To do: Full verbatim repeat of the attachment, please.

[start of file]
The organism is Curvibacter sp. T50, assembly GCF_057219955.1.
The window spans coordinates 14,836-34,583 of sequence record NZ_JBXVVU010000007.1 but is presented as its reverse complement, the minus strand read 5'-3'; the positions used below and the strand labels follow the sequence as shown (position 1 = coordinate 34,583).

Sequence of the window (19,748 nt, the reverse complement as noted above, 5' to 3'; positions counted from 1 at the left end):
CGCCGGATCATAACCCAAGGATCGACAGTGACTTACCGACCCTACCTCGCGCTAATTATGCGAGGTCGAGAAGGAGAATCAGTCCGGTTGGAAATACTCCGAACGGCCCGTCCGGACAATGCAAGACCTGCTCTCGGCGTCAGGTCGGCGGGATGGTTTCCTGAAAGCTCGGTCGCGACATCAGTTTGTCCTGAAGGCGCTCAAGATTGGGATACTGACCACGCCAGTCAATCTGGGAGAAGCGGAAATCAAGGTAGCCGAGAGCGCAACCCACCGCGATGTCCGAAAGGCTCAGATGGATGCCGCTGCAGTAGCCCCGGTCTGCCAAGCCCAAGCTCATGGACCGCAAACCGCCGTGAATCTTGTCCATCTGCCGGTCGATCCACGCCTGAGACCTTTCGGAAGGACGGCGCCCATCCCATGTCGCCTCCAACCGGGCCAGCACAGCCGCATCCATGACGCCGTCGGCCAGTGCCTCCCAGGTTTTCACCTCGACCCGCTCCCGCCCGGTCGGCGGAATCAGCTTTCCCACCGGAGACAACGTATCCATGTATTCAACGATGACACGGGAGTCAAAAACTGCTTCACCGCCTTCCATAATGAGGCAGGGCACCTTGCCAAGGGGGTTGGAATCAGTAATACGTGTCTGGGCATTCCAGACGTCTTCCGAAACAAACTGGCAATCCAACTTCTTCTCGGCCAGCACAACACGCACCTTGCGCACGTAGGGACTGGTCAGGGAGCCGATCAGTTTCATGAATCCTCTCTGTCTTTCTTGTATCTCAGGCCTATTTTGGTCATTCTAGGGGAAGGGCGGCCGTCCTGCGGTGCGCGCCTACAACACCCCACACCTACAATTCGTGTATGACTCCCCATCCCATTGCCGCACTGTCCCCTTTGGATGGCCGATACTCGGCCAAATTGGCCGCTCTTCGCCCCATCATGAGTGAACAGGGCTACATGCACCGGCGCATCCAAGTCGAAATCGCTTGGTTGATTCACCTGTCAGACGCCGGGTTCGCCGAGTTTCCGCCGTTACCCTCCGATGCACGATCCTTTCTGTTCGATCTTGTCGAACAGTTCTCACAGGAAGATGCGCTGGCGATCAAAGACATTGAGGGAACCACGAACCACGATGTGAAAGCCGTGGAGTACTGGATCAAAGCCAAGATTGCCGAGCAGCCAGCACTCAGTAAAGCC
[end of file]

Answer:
The organism is Curvibacter sp. T50, assembly GCF_057219955.1.
The window spans coordinates 14,836-34,583 of sequence record NZ_JBXVVU010000007.1 but is presented as its reverse complement, the minus strand read 5'-3'; the positions used below and the strand labels follow the sequence as shown (position 1 = coordinate 34,583).

Sequence of the window (19,748 nt, the reverse complement as noted above, 5' to 3'; positions counted from 1 at the left end):
CGCCGGATCATAACCCAAGGATCGACAGTGACTTACCGACCCTACCTCGCGCTAATTATGCGAGGTCGAGAAGGAGAATCAGTCCGGTTGGAAATACTCCGAACGGCCCGTCCGGACAATGCAAGACCTGCTCTCGGCGTCAGGTCGGCGGGATGGTTTCCTGAAAGCTCGGTCGCGACATCAGTTTGTCCTGAAGGCGCTCAAGATTGGGATACTGACCACGCCAGTCAATCTGGGAGAAGCGGAAATCAAGGTAGCCGAGAGCGCAACCCACCGCGATGTCCGAAAGGCTCAGATGGATGCCGCTGCAGTAGCCCCGGTCTGCCAAGCCCAAGCTCATGGACCGCAAACCGCCGTGAATCTTGTCCATCTGCCGGTCGATCCACGCCTGAGACCTTTCGGAAGGACGGCGCCCATCCCATGTCGCCTCCAACCGGGCCAGCACAGCCGCATCCATGACGCCGTCGGCCAGTGCCTCCCAGGTTTTCACCTCGACCCGCTCCCGCCCGGTCGGCGGAATCAGCTTTCCCACCGGAGACAACGTATCCATGTATTCAACGATGACACGGGAGTCAAAAACTGCTTCACCGCCTTCCATAATGAGGCAGGGCACCTTGCCAAGGGGGTTGGAATCAGTAATACGTGTCTGGGCATTCCAGACGTCTTCCGAAACAAACTGGCAATCCAACTTCTTCTCGGCCAGCACAACACGCACCTTGCGCACGTAGGGACTGGTCAGGGAGCCGATCAGTTTCATGAATCCTCTCTGTCTTTCTTGTATCTCAGGCCTATTTTGGTCATTCTAGGGGAAGGGCGGCCGTCCTGCGGTGCGCGCCTACAACACCCCACACCTACAATTCGTGTATGACTCCCCATCCCATTGCCGCACTGTCCCCTTTGGATGGCCGATACTCGGCCAAATTGGCCGCTCTTCGCCCCATCATGAGTGAACAGGGCTACATGCACCGGCGCATCCAAGTCGAAATCGCTTGGTTGATTCACCTGTCAGACGCCGGGTTCGCCGAGTTTCCGCCGTTACCCTCCGATGCACGATCCTTTCTGTTCGATCTTGTCGAACAGTTCTCACAGGAAGATGCGCTGGCGATCAAAGACATTGAGGGAACCACGAACCACGATGTGAAAGCCGTGGAGTACTGGATCAAAGCCAAGATTGCCGAGCAGCCAGCACTCAGTAAAGCC